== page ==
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Dark X-Men: The Mercy Crown
Marvel Comics

Comic Books

‘Dark X-Men: The Mercy Crown’ review

Writer Steve Foxe spins an intricate, action-driven, gory yarn.

It’ll perhaps be a good while before we get a proper X-Men film on the big screen again, but thankfully, Marvel’s comic book devision keeps the hits coming. This latest effort from the pinnacle publisher of graphic literature is a prime example as Dark X-Men: The Mercy Crown manages to be graphic in more ways than one.

While the U.S. government currently recognizes the sovereignty of Limbo, a Hell-like pocket universe ruled by Jean Grey clone and Goblin Queen Madelyne Pryor, its smoldering obsidian embassy overlooking Central Park draws protests from local rabble rousers and mixed feelings from the fearful public at large. In the wake of the Hellfire Gala, not to mention several similar attempts to establish mutant sanctuaries such as Krakoa and Genosha, Pryor seeks to offer amnesty to mutantkind with the aid of her newly acquired Mercy Crown (a dark magic spin on Cerebro) and her new band of X-Men composed of both old and new members (not to mention a few former villains thrown in for good measure).

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Dark X-Men: The Mercy Crown

Marvel Comics

Among the ranks these new Dark X-Men include Cyclops’ brother and Pryor’s current lover Havok (yuck, but whatever), perennial favorites such as Gambit and Archangel, Nightcrawler’s nefarious father Azazel, energy vampire Emplate, the mutant Maggott, a cybernetic Wolverine named Albert and puppeted by Zero, as well as rescued rookie metamorph Feint. 

As the team splits up to find Callisto and The Morlocks in the South Asian Sea outside Madripoor as well as the chlorokinetic Marisol Guerra (aka Flourish) residing in her fungal fortress in Querētaro, Mexico, they are pursued by Ochis (the franchise’s latest militarized, mutant-phobic, task force) driven by the sadistic robotics specialist Krol and his colleague Agent Vallens. In an undisclosed Orchis black site lies their bleakest weapon, a multiverse version of Pryor plucked from the deepest recesses of Limbo who, devoid of all humanity, manages to be even more hellish than the Pryor we know (and quite reminiscent of Purgatory from the bygone era of Chaos! Comics).

Dark X-Men: The Mercy Crown

Marvel Comics

This run makes for an excellent jumping-on point for unfamiliar readers as the recently released Disney+ series X-Men ’97 has already clued casual fans in to Madelyne Pryor/The Goblin Queen. While readers would have to have read prior issues to fully comprehend the fallout from the Hellfire Gala, said event more or less mirrors the destruction of Genosha showcased in that aforementioned series and comic book runs from the past. Writer Steve Foxe (Spider-WomanChasm: Curse of Kaine) spins an intricate, action-driven, gory yarn while Basilisk artist Jonas Scharf’s depictions of Limbo would excite the envy of Hieronymus Bosch.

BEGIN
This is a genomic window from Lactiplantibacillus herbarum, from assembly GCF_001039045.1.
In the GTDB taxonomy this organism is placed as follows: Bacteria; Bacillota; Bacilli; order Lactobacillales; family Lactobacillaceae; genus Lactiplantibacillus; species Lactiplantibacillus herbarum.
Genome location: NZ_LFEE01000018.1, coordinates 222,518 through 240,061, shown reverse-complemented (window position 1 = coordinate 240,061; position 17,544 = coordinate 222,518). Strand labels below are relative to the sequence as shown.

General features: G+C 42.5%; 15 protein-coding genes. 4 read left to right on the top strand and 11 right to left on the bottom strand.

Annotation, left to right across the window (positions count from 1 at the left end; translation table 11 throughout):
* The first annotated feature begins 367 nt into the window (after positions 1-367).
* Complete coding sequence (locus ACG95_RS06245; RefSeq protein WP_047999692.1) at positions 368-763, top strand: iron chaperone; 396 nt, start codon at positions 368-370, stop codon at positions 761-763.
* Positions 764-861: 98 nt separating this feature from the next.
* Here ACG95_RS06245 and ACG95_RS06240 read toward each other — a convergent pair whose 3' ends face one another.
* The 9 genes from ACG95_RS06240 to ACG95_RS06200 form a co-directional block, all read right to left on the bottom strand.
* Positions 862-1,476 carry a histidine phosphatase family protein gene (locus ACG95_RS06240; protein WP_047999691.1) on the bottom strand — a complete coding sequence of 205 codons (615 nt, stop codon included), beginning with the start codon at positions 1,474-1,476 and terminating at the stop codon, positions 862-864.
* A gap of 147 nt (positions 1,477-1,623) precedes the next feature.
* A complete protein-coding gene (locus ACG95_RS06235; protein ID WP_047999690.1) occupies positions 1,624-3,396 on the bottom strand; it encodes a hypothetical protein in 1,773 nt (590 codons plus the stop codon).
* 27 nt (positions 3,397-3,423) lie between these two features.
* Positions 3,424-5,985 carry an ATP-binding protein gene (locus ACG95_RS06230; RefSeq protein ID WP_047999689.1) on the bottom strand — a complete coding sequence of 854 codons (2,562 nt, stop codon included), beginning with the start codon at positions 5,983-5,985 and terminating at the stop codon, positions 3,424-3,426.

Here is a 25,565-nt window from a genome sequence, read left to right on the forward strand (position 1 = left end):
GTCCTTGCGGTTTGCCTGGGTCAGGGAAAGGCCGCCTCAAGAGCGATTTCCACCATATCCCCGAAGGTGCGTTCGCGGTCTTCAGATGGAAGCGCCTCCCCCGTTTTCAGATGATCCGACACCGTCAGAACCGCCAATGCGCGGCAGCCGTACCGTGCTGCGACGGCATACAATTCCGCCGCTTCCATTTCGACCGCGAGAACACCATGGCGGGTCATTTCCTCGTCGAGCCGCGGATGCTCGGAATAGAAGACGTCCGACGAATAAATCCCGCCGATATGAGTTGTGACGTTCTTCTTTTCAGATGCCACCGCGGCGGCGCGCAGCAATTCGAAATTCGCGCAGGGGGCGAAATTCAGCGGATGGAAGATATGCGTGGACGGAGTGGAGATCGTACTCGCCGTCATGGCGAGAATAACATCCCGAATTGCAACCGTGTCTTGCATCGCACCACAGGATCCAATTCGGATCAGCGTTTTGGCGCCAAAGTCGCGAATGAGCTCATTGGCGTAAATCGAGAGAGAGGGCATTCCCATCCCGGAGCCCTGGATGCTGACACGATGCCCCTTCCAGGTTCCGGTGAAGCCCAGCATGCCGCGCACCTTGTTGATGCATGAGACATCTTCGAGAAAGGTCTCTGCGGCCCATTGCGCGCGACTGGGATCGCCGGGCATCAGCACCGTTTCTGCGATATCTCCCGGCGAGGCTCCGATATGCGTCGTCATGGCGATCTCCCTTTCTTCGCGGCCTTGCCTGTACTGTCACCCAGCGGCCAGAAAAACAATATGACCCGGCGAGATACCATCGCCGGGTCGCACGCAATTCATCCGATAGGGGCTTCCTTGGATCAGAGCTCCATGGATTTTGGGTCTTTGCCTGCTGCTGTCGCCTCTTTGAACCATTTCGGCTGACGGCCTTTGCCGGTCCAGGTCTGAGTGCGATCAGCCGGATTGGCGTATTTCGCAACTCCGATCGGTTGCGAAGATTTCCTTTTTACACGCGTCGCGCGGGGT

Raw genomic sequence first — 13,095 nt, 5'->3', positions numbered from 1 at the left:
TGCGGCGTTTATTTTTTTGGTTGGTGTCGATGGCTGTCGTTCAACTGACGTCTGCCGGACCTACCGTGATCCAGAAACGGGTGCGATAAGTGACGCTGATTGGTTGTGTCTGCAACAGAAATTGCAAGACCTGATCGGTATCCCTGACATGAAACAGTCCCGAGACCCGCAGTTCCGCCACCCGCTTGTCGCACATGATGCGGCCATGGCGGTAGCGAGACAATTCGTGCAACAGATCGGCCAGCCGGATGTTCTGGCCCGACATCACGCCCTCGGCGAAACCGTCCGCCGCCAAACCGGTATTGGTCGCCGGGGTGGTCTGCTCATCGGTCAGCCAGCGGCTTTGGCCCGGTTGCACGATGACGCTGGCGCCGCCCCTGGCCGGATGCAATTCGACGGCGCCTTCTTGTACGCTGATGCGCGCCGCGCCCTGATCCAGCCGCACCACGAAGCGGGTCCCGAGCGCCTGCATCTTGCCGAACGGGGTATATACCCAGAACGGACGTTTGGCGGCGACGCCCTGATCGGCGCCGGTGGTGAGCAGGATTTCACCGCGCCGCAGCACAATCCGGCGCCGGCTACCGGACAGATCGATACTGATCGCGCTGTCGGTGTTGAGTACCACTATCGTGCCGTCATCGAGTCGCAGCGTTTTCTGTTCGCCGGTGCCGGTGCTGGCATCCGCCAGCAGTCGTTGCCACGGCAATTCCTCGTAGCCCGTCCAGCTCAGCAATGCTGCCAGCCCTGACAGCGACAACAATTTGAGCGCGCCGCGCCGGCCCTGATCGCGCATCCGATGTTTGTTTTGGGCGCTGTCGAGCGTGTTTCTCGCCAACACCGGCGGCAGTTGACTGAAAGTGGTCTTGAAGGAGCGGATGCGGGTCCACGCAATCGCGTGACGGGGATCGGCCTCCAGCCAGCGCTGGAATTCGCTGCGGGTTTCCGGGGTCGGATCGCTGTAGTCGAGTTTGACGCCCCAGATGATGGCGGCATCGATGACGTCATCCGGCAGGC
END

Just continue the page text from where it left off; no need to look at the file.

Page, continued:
Some minor critiques might be lodged with regard to the number of double wandering throughout this plot – including clones of Jean Grey and Peter Parker, multiverse variants of Pryor, a cyborg Wolverine. That having been said, fans of Warren Ellis’ run on Thunderbolts, Tom Taylor’s take on Suicide Squad or Mark Millar’s Wanted (really, anyone looking for stories that go deeper and demonstrably darker than what boy scout hero teams of goody-goodies have to offer) will rejoice in reading Dark X-Men: The Mercy Crown.

Dark X-Men: The Mercy Crown
‘Dark X-Men: The Mercy Crown’ review
Dark X-Men: The Mercy Crown
Some minor critiques might be lodged with regard to the number of double wandering throughout this plot – including clones of Jean Grey and Peter Parker, multiverse variants of Pryor, a cyborg Wolverine. That having been said, fans of Warren Ellis’ run on Thunderbolts, Tom Taylor’s take on Suicide Squad or Mark Millar’s Wanted (really, anyone looking for stories that go deeper and demonstrably darker than what boy scout hero teams of goody-goodies have to offer) will rejoice in reading Dark X-Men: The Mercy Crown.
Reader Rating1 Votes
9.3
Writer Steve Foxe spins an intricate, action driven, gory yarn.
Artist Jonas Scharf’s depictions of Limbo would excite the envy of Bosch.
The so-called “true” Goblin Queen is a villainess reminiscent of Chaos! Comics Purgatory.
Between clones of Jean Grey and Spider-Man, multiverse versions of Madelyne Pryor and even a cyborg Wolverine there are perhaps too many doubles within this story.
8.5
Great
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